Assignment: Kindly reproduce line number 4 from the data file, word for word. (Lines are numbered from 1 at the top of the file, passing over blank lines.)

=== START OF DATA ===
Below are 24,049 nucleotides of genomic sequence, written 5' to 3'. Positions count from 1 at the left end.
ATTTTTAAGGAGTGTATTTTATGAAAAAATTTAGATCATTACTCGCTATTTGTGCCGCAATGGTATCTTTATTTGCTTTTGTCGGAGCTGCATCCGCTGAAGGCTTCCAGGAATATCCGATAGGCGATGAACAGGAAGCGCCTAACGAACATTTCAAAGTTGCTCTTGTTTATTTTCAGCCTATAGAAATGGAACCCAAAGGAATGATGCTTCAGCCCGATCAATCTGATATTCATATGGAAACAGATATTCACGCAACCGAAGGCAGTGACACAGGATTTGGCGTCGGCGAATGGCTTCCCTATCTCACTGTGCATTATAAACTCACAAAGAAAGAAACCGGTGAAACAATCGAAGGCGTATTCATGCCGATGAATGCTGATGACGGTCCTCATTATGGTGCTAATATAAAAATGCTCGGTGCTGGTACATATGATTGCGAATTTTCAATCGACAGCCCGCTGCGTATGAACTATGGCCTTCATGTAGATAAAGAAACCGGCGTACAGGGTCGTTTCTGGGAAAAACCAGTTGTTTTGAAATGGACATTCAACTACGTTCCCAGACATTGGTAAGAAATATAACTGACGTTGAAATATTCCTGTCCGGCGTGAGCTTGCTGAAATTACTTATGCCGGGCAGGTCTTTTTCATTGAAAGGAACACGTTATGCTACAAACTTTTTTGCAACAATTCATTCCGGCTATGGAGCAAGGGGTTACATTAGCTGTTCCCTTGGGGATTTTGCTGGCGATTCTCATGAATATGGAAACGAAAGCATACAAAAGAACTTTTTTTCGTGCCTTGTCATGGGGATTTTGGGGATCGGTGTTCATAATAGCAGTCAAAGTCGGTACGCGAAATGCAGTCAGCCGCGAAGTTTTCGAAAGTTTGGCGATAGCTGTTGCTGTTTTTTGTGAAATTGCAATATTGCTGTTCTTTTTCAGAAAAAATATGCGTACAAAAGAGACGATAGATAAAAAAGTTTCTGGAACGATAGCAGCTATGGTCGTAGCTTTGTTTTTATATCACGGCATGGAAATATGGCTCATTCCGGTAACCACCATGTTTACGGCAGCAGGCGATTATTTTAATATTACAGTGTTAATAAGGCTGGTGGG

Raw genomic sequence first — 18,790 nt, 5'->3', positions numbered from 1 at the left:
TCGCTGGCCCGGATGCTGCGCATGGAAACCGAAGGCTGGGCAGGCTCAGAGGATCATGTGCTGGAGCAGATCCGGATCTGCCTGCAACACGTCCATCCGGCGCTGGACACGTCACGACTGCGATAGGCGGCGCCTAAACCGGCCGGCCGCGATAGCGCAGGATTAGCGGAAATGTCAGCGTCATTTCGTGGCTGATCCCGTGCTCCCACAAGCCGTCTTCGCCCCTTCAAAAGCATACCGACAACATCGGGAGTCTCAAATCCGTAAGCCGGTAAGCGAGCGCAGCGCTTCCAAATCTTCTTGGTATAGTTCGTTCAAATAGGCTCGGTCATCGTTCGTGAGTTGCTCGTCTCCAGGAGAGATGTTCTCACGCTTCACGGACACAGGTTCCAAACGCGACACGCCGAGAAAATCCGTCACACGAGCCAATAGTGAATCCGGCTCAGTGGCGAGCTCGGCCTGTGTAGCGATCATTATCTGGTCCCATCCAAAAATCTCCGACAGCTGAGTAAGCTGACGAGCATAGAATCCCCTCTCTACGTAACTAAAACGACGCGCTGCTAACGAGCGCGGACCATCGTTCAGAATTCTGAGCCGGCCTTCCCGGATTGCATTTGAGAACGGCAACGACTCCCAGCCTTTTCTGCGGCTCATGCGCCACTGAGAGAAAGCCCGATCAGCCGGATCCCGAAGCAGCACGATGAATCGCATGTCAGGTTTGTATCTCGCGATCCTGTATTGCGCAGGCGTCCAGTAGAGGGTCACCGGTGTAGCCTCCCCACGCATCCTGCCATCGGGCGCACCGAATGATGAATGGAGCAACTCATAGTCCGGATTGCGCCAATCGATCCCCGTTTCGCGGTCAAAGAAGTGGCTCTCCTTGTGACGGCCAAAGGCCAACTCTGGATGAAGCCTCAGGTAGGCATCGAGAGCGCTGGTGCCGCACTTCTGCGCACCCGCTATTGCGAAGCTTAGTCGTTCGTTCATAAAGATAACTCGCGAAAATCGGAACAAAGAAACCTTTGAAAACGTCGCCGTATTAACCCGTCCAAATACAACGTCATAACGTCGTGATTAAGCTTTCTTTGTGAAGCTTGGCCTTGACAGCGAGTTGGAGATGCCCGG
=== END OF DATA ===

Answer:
TCGCTGGCCCGGATGCTGCGCATGGAAACCGAAGGCTGGGCAGGCTCAGAGGATCATGTGCTGGAGCAGATCCGGATCTGCCTGCAACACGTCCATCCGGCGCTGGACACGTCACGACTGCGATAGGCGGCGCCTAAACCGGCCGGCCGCGATAGCGCAGGATTAGCGGAAATGTCAGCGTCATTTCGTGGCTGATCCCGTGCTCCCACAAGCCGTCTTCGCCCCTTCAAAAGCATACCGACAACATCGGGAGTCTCAAATCCGTAAGCCGGTAAGCGAGCGCAGCGCTTCCAAATCTTCTTGGTATAGTTCGTTCAAATAGGCTCGGTCATCGTTCGTGAGTTGCTCGTCTCCAGGAGAGATGTTCTCACGCTTCACGGACACAGGTTCCAAACGCGACACGCCGAGAAAATCCGTCACACGAGCCAATAGTGAATCCGGCTCAGTGGCGAGCTCGGCCTGTGTAGCGATCATTATCTGGTCCCATCCAAAAATCTCCGACAGCTGAGTAAGCTGACGAGCATAGAATCCCCTCTCTACGTAACTAAAACGACGCGCTGCTAACGAGCGCGGACCATCGTTCAGAATTCTGAGCCGGCCTTCCCGGATTGCATTTGAGAACGGCAACGACTCCCAGCCTTTTCTGCGGCTCATGCGCCACTGAGAGAAAGCCCGATCAGCCGGATCCCGAAGCAGCACGATGAATCGCATGTCAGGTTTGTATCTCGCGATCCTGTATTGCGCAGGCGTCCAGTAGAGGGTCACCGGTGTAGCCTCCCCACGCATCCTGCCATCGGGCGCACCGAATGATGAATGGAGCAACTCATAGTCCGGATTGCGCCAATCGATCCCCGTTTCGCGGTCAAAGAAGTGGCTCTCCTTGTGACGGCCAAAGGCCAACTCTGGATGAAGCCTCAGGTAGGCATCGAGAGCGCTGGTGCCGCACTTCTGCGCACCCGCTATTGCGAAGCTTAGTCGTTCGTTCATAAAGATAACTCGCGAAAATCGGAACAAAGAAACCTTTGAAAACGTCGCCGTATTAACCCGTCCAAATACAACGTCATAACGTCGTGATTAAGCTTTCTTTGTGAAGCTTGGCCTTGACAGCGAGTTGGAGATGCCCGG